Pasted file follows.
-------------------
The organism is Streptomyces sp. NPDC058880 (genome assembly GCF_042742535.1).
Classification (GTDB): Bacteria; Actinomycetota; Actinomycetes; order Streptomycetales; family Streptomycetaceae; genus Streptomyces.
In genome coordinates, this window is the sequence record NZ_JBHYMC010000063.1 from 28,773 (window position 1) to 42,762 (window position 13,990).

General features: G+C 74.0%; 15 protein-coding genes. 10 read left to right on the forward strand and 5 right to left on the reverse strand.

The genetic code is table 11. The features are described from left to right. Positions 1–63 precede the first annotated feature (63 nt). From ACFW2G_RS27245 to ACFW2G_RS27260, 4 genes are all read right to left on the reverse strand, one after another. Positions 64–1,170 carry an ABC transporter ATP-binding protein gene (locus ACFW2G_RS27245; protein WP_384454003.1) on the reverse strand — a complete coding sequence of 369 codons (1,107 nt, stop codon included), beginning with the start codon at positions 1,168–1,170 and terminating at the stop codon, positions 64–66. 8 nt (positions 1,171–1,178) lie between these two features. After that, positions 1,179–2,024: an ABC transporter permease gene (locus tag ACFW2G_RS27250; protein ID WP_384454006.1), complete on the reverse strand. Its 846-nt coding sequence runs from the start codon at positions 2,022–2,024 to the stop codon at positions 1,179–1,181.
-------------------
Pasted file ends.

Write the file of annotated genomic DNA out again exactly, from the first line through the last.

The organism is Streptomyces sp. NPDC058880 (genome assembly GCF_042742535.1).
Classification (GTDB): Bacteria; Actinomycetota; Actinomycetes; order Streptomycetales; family Streptomycetaceae; genus Streptomyces.
In genome coordinates, this window is the sequence record NZ_JBHYMC010000063.1 from 28,773 (window position 1) to 42,762 (window position 13,990).

General features: G+C 74.0%; 15 protein-coding genes. 10 read left to right on the forward strand and 5 right to left on the reverse strand.

The genetic code is table 11. The features are described from left to right. Positions 1–63 precede the first annotated feature (63 nt). From ACFW2G_RS27245 to ACFW2G_RS27260, 4 genes are all read right to left on the reverse strand, one after another. Positions 64–1,170 carry an ABC transporter ATP-binding protein gene (locus ACFW2G_RS27245; protein WP_384454003.1) on the reverse strand — a complete coding sequence of 369 codons (1,107 nt, stop codon included), beginning with the start codon at positions 1,168–1,170 and terminating at the stop codon, positions 64–66. 8 nt (positions 1,171–1,178) lie between these two features. After that, positions 1,179–2,024: an ABC transporter permease gene (locus tag ACFW2G_RS27250; protein ID WP_384454006.1), complete on the reverse strand. Its 846-nt coding sequence runs from the start codon at positions 2,022–2,024 to the stop codon at positions 1,179–1,181.